Sometimes two stamps look alike and the only difference is the gauge of the perforations. Perforations are small rows of holes punched between stamps to make them easier to separate. We use a perforation gauge to measure the number of holes or teeth within two centimeters. If a stamp has 11 perforations in 2 cm, we say it’s “Perf 11.” Here are some tips on how to measure perforations:
- To measure your stamp, lay it on the center of your gauge.
- Slide the stamp up or down until the perforations on the stamp line up with the pattern on the gauge all the way down the length of the stamp. (If the perforations only line up with the gauge part of the way, then you haven’t found the correct gauge yet – keep trying!)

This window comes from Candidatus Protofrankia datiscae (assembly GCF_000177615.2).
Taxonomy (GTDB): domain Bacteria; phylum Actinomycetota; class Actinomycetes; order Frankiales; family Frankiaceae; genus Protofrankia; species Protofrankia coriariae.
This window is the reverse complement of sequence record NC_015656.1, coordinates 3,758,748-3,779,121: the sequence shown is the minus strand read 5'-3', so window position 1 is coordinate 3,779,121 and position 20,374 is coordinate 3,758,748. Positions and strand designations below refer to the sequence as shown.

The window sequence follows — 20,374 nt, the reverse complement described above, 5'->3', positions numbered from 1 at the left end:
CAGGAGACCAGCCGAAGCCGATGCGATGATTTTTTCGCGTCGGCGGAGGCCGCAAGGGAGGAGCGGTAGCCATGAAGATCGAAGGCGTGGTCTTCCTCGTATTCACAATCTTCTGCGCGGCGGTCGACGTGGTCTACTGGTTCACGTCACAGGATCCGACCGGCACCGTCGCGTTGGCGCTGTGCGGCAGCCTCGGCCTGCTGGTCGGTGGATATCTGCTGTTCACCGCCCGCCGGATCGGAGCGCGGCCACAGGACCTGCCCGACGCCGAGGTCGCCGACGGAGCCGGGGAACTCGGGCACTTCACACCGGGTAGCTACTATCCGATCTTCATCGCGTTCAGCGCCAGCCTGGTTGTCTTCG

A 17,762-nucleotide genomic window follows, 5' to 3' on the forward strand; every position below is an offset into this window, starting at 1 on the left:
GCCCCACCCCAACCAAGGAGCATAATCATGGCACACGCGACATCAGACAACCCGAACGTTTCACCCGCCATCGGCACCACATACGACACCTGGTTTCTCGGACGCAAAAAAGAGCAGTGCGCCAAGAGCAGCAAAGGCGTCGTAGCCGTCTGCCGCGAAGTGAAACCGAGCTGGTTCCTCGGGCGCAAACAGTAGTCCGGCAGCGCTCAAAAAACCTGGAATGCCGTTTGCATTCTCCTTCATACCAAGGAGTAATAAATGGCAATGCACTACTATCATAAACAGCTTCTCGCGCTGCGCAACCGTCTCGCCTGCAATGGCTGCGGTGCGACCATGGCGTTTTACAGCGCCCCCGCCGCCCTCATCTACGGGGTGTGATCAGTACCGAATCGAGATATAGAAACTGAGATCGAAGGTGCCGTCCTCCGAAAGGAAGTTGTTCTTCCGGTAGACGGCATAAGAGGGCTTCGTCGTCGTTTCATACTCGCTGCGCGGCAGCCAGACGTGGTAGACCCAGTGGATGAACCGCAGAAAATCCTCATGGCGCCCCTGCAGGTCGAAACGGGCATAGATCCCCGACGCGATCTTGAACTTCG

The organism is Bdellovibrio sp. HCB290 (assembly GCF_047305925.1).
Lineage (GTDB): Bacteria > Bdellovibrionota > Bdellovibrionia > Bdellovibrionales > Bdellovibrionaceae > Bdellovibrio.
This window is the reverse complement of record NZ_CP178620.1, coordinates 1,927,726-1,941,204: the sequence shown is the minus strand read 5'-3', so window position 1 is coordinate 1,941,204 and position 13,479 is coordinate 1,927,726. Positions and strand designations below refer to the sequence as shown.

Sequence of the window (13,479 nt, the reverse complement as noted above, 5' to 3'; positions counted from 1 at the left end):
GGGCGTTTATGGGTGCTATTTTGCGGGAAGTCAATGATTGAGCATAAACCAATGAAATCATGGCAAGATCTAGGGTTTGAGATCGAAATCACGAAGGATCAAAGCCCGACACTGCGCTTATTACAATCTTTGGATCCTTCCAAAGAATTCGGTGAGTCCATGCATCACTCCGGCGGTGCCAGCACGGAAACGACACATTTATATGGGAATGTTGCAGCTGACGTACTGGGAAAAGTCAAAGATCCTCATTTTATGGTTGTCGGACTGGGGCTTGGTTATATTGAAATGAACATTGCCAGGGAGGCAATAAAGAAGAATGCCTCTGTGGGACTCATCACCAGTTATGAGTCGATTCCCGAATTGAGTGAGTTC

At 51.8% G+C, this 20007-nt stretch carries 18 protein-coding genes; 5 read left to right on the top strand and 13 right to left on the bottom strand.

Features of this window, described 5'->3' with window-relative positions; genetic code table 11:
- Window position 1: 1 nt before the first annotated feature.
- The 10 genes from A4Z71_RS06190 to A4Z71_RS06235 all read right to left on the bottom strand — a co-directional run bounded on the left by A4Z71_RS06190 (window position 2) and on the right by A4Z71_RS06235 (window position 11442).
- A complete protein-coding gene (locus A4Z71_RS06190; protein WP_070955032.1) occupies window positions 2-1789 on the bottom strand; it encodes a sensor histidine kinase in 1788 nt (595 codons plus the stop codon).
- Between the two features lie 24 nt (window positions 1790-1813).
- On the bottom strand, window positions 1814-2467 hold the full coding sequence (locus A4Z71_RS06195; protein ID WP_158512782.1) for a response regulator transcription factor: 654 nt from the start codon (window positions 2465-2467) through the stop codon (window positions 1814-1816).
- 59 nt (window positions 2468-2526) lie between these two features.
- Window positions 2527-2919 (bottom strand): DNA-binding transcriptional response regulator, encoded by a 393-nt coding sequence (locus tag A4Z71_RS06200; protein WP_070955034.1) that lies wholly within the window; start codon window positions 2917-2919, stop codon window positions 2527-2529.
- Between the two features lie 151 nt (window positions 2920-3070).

- Be sure to measure one horizontal side and one vertical side of the stamp, since many stamps have what is called “compound perforations.” They have a different perforation gauge on the horizontal and vertical sides. In catalogs, the horizontal perforation gauge is listed first, then the vertical. For example, the 1984 Winter Olympic stamps (US #2067- 70) measure perf 10 ½ x 11. That means there are 10 ½ perfs every 2 cm on the horizontal sides and 11 perfs every 2 cm on the vertical sides.